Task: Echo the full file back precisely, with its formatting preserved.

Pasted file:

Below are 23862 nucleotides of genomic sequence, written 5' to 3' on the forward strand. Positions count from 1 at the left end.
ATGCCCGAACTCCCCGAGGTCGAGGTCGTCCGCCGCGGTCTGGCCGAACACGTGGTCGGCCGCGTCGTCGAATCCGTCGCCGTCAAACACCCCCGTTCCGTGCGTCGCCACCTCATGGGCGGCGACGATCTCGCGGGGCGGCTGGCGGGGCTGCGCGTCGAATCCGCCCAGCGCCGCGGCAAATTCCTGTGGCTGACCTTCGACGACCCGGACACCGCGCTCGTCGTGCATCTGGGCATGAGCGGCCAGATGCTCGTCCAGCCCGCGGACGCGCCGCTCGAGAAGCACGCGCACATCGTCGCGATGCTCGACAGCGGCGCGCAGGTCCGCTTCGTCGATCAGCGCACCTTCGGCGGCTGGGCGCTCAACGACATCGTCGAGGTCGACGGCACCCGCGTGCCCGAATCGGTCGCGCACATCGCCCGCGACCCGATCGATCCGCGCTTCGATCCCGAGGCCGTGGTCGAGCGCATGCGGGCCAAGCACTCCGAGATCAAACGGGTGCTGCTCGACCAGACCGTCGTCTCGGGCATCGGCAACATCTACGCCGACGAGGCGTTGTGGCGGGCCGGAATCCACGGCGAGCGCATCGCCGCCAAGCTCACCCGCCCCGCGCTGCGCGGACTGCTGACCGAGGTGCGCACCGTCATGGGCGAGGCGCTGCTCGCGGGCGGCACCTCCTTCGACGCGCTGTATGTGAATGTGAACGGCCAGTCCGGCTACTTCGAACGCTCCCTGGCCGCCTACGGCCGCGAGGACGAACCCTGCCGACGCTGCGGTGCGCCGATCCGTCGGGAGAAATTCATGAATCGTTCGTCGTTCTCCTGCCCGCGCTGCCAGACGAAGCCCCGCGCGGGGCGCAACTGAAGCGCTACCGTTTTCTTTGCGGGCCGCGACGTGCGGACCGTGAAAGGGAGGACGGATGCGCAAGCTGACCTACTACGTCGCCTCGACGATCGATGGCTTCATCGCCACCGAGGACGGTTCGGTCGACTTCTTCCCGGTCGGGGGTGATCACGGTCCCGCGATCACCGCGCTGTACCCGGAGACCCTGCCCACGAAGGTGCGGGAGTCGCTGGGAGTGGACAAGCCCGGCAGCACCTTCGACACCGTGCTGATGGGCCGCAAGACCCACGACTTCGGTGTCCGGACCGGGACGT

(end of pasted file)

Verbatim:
Below are 23862 nucleotides of genomic sequence, written 5' to 3' on the forward strand. Positions count from 1 at the left end.
ATGCCCGAACTCCCCGAGGTCGAGGTCGTCCGCCGCGGTCTGGCCGAACACGTGGTCGGCCGCGTCGTCGAATCCGTCGCCGTCAAACACCCCCGTTCCGTGCGTCGCCACCTCATGGGCGGCGACGATCTCGCGGGGCGGCTGGCGGGGCTGCGCGTCGAATCCGCCCAGCGCCGCGGCAAATTCCTGTGGCTGACCTTCGACGACCCGGACACCGCGCTCGTCGTGCATCTGGGCATGAGCGGCCAGATGCTCGTCCAGCCCGCGGACGCGCCGCTCGAGAAGCACGCGCACATCGTCGCGATGCTCGACAGCGGCGCGCAGGTCCGCTTCGTCGATCAGCGCACCTTCGGCGGCTGGGCGCTCAACGACATCGTCGAGGTCGACGGCACCCGCGTGCCCGAATCGGTCGCGCACATCGCCCGCGACCCGATCGATCCGCGCTTCGATCCCGAGGCCGTGGTCGAGCGCATGCGGGCCAAGCACTCCGAGATCAAACGGGTGCTGCTCGACCAGACCGTCGTCTCGGGCATCGGCAACATCTACGCCGACGAGGCGTTGTGGCGGGCCGGAATCCACGGCGAGCGCATCGCCGCCAAGCTCACCCGCCCCGCGCTGCGCGGACTGCTGACCGAGGTGCGCACCGTCATGGGCGAGGCGCTGCTCGCGGGCGGCACCTCCTTCGACGCGCTGTATGTGAATGTGAACGGCCAGTCCGGCTACTTCGAACGCTCCCTGGCCGCCTACGGCCGCGAGGACGAACCCTGCCGACGCTGCGGTGCGCCGATCCGTCGGGAGAAATTCATGAATCGTTCGTCGTTCTCCTGCCCGCGCTGCCAGACGAAGCCCCGCGCGGGGCGCAACTGAAGCGCTACCGTTTTCTTTGCGGGCCGCGACGTGCGGACCGTGAAAGGGAGGACGGATGCGCAAGCTGACCTACTACGTCGCCTCGACGATCGATGGCTTCATCGCCACCGAGGACGGTTCGGTCGACTTCTTCCCGGTCGGGGGTGATCACGGTCCCGCGATCACCGCGCTGTACCCGGAGACCCTGCCCACGAAGGTGCGGGAGTCGCTGGGAGTGGACAAGCCCGGCAGCACCTTCGACACCGTGCTGATGGGCCGCAAGACCCACGACTTCGGTGTCCGGACCGGGACGT